Localization of iron in rice grain using synchrotron X-ray fluorescence microscopy and high resolution secondary ion mass spectrometry
AuthorKyriacou, B; Moore, KL; Paterson, D; de Jonge, MD; Howard, DL; Stangoulis, J; Tester, M; Lombi, E; Johnson, AAT
Source TitleJOURNAL OF CEREAL SCIENCE
PublisherACADEMIC PRESS LTD- ELSEVIER SCIENCE LTD
University of Melbourne Author/sJohnson, Alexander
AffiliationSchool of Botany
Document TypeJournal Article
CitationsKyriacou, B., Moore, K. L., Paterson, D., de Jonge, M. D., Howard, D. L., Stangoulis, J., Tester, M., Lombi, E. & Johnson, A. A. T. (2014). Localization of iron in rice grain using synchrotron X-ray fluorescence microscopy and high resolution secondary ion mass spectrometry. JOURNAL OF CEREAL SCIENCE, 59 (2), pp.173-180. https://doi.org/10.1016/j.jcs.2013.12.006.
Access StatusThis item is currently not available from this repository
Cereal crops accumulate low levels of iron (Fe) of which only a small fraction (5–10%) is bioavailable in human diets. Extensive co-localization of Fe in outer grain tissues with phytic acid, a strong chelator of metal ions, results in the formation of insoluble complexes that cannot be digested by humans. Here we describe the use of synchrotron X-ray fluorescence microscopy (XFM) and high resolution secondary ion mass spectrometry (NanoSIMS) to map the distribution of Fe, zinc (Zn), phosphorus (P) and other elements in the aleurone and subaleurone layers of mature grain from wild-type and an Fe-enriched line of rice (Oryza sativa L.). The results obtained from both XFM and NanoSIMS indicated that most Fe was co-localized with P (indicative of phytic acid) in the aleurone layer but that a small amount of Fe, often present as “hotspots”, extended further into the subaleurone and outer endosperm in a pattern that was not co-localized with P. We hypothesize that Fe in subaleurone and outer endosperm layers of rice grain could be bound to low molecular weight chelators such as nicotianamine and/or deoxymugineic acid.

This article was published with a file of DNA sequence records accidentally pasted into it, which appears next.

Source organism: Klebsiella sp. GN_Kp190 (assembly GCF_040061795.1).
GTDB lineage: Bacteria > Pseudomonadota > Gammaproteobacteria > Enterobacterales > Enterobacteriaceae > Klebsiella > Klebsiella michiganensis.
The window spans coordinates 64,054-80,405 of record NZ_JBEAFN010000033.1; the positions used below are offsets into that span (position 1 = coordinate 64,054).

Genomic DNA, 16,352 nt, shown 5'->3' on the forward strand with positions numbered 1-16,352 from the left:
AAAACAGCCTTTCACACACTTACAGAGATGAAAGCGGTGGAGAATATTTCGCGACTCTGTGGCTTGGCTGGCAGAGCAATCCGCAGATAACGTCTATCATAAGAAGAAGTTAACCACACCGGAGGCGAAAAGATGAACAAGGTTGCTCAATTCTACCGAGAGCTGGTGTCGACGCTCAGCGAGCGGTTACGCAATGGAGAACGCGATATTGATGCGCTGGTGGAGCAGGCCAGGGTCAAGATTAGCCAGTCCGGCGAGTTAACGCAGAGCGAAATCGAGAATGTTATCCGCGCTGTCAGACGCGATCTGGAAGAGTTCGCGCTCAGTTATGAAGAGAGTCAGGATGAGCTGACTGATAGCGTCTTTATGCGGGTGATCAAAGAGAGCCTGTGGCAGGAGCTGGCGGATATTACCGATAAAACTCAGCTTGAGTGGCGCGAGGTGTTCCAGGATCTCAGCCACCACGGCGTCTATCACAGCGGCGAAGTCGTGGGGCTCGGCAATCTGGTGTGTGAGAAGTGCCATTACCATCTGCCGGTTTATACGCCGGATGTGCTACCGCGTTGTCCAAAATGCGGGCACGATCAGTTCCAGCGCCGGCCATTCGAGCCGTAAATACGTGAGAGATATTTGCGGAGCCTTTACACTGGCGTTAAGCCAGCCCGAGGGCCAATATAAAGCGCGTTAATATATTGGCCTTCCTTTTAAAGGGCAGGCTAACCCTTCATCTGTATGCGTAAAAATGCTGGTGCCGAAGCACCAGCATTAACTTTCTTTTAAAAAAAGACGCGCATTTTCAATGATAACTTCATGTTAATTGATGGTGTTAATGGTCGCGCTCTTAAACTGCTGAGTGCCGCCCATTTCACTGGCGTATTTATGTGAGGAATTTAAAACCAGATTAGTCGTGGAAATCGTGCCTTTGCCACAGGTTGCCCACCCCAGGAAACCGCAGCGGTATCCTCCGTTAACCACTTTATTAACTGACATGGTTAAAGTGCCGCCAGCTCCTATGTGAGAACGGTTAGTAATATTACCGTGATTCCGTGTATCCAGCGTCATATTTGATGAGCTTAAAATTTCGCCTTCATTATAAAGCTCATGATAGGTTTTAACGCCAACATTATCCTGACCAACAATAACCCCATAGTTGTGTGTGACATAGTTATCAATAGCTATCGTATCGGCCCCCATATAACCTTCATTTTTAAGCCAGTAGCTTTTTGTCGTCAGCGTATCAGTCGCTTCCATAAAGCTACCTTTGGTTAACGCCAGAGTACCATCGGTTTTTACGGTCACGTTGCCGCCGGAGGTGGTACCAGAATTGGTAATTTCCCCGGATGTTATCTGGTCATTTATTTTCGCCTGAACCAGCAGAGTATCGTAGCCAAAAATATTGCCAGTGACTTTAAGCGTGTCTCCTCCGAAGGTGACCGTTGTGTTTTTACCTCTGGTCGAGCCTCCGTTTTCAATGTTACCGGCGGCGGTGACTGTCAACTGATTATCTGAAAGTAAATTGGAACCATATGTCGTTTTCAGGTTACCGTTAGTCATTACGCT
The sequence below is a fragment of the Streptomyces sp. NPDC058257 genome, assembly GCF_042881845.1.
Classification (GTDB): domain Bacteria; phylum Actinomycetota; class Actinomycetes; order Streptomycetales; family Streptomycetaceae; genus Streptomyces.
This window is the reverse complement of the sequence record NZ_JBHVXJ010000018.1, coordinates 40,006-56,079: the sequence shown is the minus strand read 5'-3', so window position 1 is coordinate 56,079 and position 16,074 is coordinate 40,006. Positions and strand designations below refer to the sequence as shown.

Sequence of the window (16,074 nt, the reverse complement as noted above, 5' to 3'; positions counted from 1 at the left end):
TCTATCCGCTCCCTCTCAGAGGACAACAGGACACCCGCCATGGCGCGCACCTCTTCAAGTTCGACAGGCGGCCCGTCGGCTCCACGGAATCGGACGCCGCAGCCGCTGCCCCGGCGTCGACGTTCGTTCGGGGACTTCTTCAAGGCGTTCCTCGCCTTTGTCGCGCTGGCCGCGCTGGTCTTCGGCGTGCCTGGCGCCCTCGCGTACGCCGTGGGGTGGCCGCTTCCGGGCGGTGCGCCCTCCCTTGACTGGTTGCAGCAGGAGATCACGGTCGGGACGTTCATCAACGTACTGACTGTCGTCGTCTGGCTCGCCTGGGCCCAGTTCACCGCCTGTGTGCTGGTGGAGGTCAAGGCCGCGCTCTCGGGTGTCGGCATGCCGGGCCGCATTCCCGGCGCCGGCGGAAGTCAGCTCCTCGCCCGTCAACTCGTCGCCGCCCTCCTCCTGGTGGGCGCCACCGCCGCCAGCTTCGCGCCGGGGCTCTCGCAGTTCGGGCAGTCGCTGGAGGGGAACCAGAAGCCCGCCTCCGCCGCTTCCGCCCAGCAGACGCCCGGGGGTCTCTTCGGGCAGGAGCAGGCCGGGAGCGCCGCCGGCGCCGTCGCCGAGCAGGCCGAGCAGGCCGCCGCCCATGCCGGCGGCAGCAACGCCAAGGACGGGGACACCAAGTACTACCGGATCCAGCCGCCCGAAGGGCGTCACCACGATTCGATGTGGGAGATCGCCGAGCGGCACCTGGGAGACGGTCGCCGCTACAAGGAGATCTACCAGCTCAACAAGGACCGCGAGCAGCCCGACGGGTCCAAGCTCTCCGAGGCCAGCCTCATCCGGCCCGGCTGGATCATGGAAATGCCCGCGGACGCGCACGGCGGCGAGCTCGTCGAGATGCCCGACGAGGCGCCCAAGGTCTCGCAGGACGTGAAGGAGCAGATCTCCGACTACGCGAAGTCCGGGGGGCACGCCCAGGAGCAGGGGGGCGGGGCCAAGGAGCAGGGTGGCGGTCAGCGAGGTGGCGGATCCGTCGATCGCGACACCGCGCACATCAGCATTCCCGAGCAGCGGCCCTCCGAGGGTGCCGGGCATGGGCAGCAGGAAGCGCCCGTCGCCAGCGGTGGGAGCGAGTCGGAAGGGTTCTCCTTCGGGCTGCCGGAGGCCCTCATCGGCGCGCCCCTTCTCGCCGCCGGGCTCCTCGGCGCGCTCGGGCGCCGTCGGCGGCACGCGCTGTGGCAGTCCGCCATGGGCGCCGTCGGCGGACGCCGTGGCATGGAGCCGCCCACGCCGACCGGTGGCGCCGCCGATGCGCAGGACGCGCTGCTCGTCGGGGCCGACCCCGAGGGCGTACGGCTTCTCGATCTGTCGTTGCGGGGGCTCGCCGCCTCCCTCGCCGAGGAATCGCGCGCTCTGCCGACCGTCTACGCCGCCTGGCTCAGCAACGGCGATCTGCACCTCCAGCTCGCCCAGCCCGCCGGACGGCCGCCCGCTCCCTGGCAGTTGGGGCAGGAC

- Click on "Export Reference in RIS Format" and choose "open with... Endnote".
- Click on "Export Reference in RIS Format". Login to Refworks, go to References => Import References